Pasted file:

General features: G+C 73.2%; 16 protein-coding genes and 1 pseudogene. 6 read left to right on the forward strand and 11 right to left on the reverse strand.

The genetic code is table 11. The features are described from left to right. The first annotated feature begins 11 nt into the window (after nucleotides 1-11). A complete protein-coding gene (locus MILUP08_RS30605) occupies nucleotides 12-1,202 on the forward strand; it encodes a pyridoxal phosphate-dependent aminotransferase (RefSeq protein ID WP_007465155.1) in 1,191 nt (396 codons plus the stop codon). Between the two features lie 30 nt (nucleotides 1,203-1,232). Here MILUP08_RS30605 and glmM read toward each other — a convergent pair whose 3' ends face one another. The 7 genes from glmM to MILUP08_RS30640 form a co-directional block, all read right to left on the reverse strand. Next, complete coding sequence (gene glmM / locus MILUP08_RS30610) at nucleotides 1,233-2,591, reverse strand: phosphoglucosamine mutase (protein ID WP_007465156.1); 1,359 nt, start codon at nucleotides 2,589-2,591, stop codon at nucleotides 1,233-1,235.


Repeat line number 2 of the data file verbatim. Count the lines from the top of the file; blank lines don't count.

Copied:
The genetic code is table 11. The features are described from left to right. The first annotated feature begins 11 nt into the window (after nucleotides 1-11). A complete protein-coding gene (locus MILUP08_RS30605) occupies nucleotides 12-1,202 on the forward strand; it encodes a pyridoxal phosphate-dependent aminotransferase (RefSeq protein ID WP_007465155.1) in 1,191 nt (396 codons plus the stop codon). Between the two features lie 30 nt (nucleotides 1,203-1,232). Here MILUP08_RS30605 and glmM read toward each other — a convergent pair whose 3' ends face one another. The 7 genes from glmM to MILUP08_RS30640 form a co-directional block, all read right to left on the reverse strand. Next, complete coding sequence (gene glmM / locus MILUP08_RS30610) at nucleotides 1,233-2,591, reverse strand: phosphoglucosamine mutase (protein ID WP_007465156.1); 1,359 nt, start codon at nucleotides 2,589-2,591, stop codon at nucleotides 1,233-1,235.